The overall aim of this project is to understand the neural mechanisms of sound localization. These results will help us understand how the brain integrates auditory information from the two ears and produces orienting movements of the head, eyes, and ears to allow close visual and auditory inspection of targets. The experiments are designed to test the relative roles of two circuits that arise in the auditory brainstem to encode the cues necessary to localize sounds and generate the motor programs that orient the head, eyes and ears to the acoustic target. One circuit involves the midbrain nuclei of the inferior and superior colliculi with outputs to motor circuits in the brainstem from the deep layers of the superior colliculus. The other circuit involves projections from the inferior colliculus to the medial geniculate and primary auditory cortex. By inactivating the cortex or the midbrain, the relative roles of these two circuits in orienting behavior will be determined.
The second aim will examine the vestibulo-auricular reflex by testing for the reflex following inactivation of the semicircular canals in the vestibular system. We will plug the semicircular canals and hypothesize that this will greatly attenuate the reflex. In animals with mobile pinnae, it is hypothesized that the reflex serves to stabilize the auditory world just like the vestibulo-ocular reflex stabilizes images on the retina in the presence of head movements.
The final aim will study the circuitry that moves the pinna as a model motor system and compare it with the well-known oculomotor circuit. We will also examine the effect of immobilizing the pinna on sound localization performance.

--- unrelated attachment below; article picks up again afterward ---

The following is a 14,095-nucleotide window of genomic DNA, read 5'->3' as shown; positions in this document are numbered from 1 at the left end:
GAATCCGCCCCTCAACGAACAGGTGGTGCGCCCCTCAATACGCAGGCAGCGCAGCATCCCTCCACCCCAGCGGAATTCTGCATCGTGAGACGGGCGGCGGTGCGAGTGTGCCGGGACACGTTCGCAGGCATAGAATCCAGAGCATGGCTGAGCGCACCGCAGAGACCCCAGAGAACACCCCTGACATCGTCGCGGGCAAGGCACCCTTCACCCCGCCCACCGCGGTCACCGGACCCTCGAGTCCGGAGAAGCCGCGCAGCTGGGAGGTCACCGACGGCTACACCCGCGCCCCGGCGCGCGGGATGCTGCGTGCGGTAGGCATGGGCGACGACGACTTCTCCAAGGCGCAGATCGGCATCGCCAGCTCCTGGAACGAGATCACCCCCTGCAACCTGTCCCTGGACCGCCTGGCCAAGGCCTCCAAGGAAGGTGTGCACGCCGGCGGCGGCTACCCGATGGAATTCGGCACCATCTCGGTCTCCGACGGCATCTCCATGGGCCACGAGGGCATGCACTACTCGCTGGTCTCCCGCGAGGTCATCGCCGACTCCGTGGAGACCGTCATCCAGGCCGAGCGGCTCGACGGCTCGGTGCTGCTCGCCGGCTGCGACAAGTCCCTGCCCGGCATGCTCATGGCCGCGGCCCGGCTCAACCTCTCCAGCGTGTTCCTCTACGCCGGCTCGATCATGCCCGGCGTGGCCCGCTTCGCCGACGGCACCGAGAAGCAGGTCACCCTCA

Spatial hearing is an important basic function of the auditory system. Defects in binaural function in human patients can lead to considerable difficulty in understanding conversations in a noisy room, which is the most common complaint of the hearing-impaired and can lead to severe social withdrawal.
|Gai, Yan; Ruhland, Janet L; Yin, Tom C T (2014) Localization of click trains and speech by cats: the negative level effect. J Assoc Res Otolaryngol 15:789-800|
|Ruhland, Janet L; Yin, Tom C T; Tollin, Daniel J (2013) Gaze shifts to auditory and visual stimuli in cats. J Assoc Res Otolaryngol 14:731-55|
|Gai, Yan; Ruhland, Janet L; Yin, Tom C T (2013) Effects of forward masking on sound localization in cats: basic findings with broadband maskers. J Neurophysiol 110:1600-10|
|Gai, Yan; Ruhland, Janet L; Yin, Tom C T et al. (2013) Behavioral and modeling studies of sound localization in cats: effects of stimulus level and duration. J Neurophysiol 110:607-20|
|Tollin, Daniel J; McClaine, Elizabeth M; Yin, Tom C T (2010) Short-latency, goal-directed movements of the pinnae to sounds that produce auditory spatial illusions. J Neurophysiol 103:446-57|
|Dent, Micheal L; Tollin, Daniel J; Yin, Tom C T (2009) Influence of sound source location on the behavior and physiology of the precedence effect in cats. J Neurophysiol 102:724-34|
|Tollin, Daniel J; Ruhland, Janet L; Yin, Tom C T (2009) The vestibulo-auricular reflex. J Neurophysiol 101:1258-66|
|Joris, Philip; Yin, Tom C T (2007) A matter of time: internal delays in binaural processing. Trends Neurosci 30:70-8|